Congressman Aaron Schock R-Illinois has resigned from the House of Representatives. This comes just a few weeks after Washington Post writer Ben Terris wrote a story about Schock's Congressional Office, which was lavishly decorated to resemble the sitting room on the show Downton Abbey. Terris showed up and was given a tour by the designer herself, and that should have been the end of it. But Rep. Schock himself refused to talk about the decor, and that raised red flags, then his communications director got all huffy about the tour. Terris wrote the story anyway and it went viral.
From Ben Terris, Washington Post
A blond woman popped out of an inner office. “Want to see the rest?” she asked.
She introduced herself as Annie Brahler, the interior decorator whose company is called Euro Trash. She guided me to Schock’s private office, revealing another dramatic red room. This one with a drippy crystal chandelier, a table propped up by two eagles, a bust of Abraham Lincoln and massive arrangements of pheasant feathers.
Then, my phone rang.
It was Schock’s communications director, Benjamin Cole.
“Are you taking pictures of the office?” he asked. “Who told you you could do that? . . . Okay, stay where you are. You’ve created a bit of a crisis in the office.”
A staff member then came and asked me to please delete the photos from my phone. So started a day of back-and-forths with a congressman’s office about interior design.
I remember walking into this office and not really wanting to write about it. I left feeling like I had to: http://t.co/PJ1NGdKYge— Ben Terris (@bterris) March 17, 2015
After the story was picked up by all the national media, reporters began to find anomalies in his other expenditures, including reported mileage reimbursements on his cars, and asking about his political donors. Schock couldn't stand the heat in Downton Abbey's (I mean Washingon's) below-stairs kitchen, so he quickly got out.
llinois Rep. Aaron Schock resigned Tuesday, less than 12 hours after POLITICO raised questions about tens of thousands of dollars in mileage reimbursements he received for his personal vehicle.
Schock billed the federal government and his campaign for logging roughly 170,000 miles on his personal car from January 2010 through July 2014. But when he sold that Chevrolet Tahoe in July 2014, it had roughly 80,000 miles on the odometer, according to public records obtained by POLITICO under Illinois open records laws. The documents, in other words, indicate he was reimbursed for 90,000 miles more than his car was driven.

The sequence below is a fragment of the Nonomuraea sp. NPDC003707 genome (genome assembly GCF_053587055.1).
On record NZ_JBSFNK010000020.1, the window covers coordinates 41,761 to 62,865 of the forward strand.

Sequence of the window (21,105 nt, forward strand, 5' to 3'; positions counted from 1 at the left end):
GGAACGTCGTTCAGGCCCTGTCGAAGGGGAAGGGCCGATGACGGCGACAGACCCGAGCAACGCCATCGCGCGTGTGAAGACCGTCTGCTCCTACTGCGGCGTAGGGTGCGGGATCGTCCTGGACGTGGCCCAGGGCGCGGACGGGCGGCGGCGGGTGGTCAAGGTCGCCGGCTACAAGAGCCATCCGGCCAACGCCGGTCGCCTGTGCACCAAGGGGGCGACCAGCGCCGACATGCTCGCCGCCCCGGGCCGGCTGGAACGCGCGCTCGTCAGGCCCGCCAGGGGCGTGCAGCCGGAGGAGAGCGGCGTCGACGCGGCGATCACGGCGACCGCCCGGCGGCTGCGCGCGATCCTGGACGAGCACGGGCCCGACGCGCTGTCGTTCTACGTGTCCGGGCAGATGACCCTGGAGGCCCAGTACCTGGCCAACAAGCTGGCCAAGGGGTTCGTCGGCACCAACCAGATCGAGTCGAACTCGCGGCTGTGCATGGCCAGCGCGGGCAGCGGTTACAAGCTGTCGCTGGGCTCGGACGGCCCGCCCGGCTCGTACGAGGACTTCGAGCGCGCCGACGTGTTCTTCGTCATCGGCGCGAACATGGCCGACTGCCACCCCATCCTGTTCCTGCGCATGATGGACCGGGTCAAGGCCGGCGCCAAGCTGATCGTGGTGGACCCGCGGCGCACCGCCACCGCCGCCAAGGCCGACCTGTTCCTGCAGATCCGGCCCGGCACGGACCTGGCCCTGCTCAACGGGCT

. . . Schock’s resignation marks a swift downfall of one of the GOP’s most promising young stars and prolific fundraisers. The former state legislator was elected to Congress in 2008 and shot through the ranks of the House GOP, at one point gracing the cover of Men’s Health magazine. He was a fresh face in a party eager to update its image.
But as his prominence grew, Schock adopted an expensive lifestyle — staying in luxury hotels, dining at pricey restaurants, flying on private jets. Mounting questions about how he paid for it eventually caught up with him.
. . .In a statement confirming his resignation, Schock said that “the constant questions over the last six weeks have proven a great distraction that has made it too difficult for me to serve the people of the 18th District with the high standards that they deserve and which I have set for myself. I have always sought to do what’s best for my constituents and I thank them for the opportunity to serve.”
Those “constant questions” all started with a February story on the Washington Post’s website that, at first, seemed like little more than a quirky anecdote. But upon closer inspection, the story raised eyebrows and, as Schock mentioned, real questions. Lots of them.
Washington Post reporter Ben Terris went to interview Schock at his office last month and found himself surrounded by deep-red walls, gold wall sconces, and pheasant feathers. The room's ornate decor had been based on that of the set of the popular PBS period drama, “Downton Abbey,” a woman who turned out to be Schock’s decorator told Terris.
Washington Post: "The self-destructive mania of Rep. Aaron Schock"
. . . Schock’s choice of that vibrant color underscored his lifelong determination to go big and brash. According to a review of newspaper clippings going back to when he was a teenager in Peoria, Ill., Schock always pushed for more, more, more — and to be the youngest to ever have it.
It’s a characteristic that propelled Schock to be the youngest school board member, the youngest Illinois state legislator, one of the youngest members of Congress. It pushed him to work out so hard it looked painful, to clog his Instagram profile with action-star theatrics, to get into business hot and early because that’s what Aaron Schock does. He wins. He takes risks. He’s bold, like his bright-red office.
. . . But looking back at Schock’s history, his preternatural drive is unsettling, even for a politician. Schock didn’t want two phone lines. He wanted six. He didn’t want one credit card in middle school. He wanted 13. He wasn’t satisfied graduating high school in four years. He didn’t want to just sit on the school board — he wanted to be its president. He wanted to be the youngest everything. Health wasn’t enough. He needed a six-pack. He didn’t want his office to be beige. He wanted it red.
Resigning Rep Aaron Schock (R-IL) has made his Instagram account private. It often featured pix of his globetrotting.— Chad Pergram (@ChadPergram) March 18, 2015
Now Congressman Schock can watch Downton Abbey full time now. pic.twitter.com/sZhrCbtH8T— Jeff Gauvin (@JeffersonObama) March 17, 2015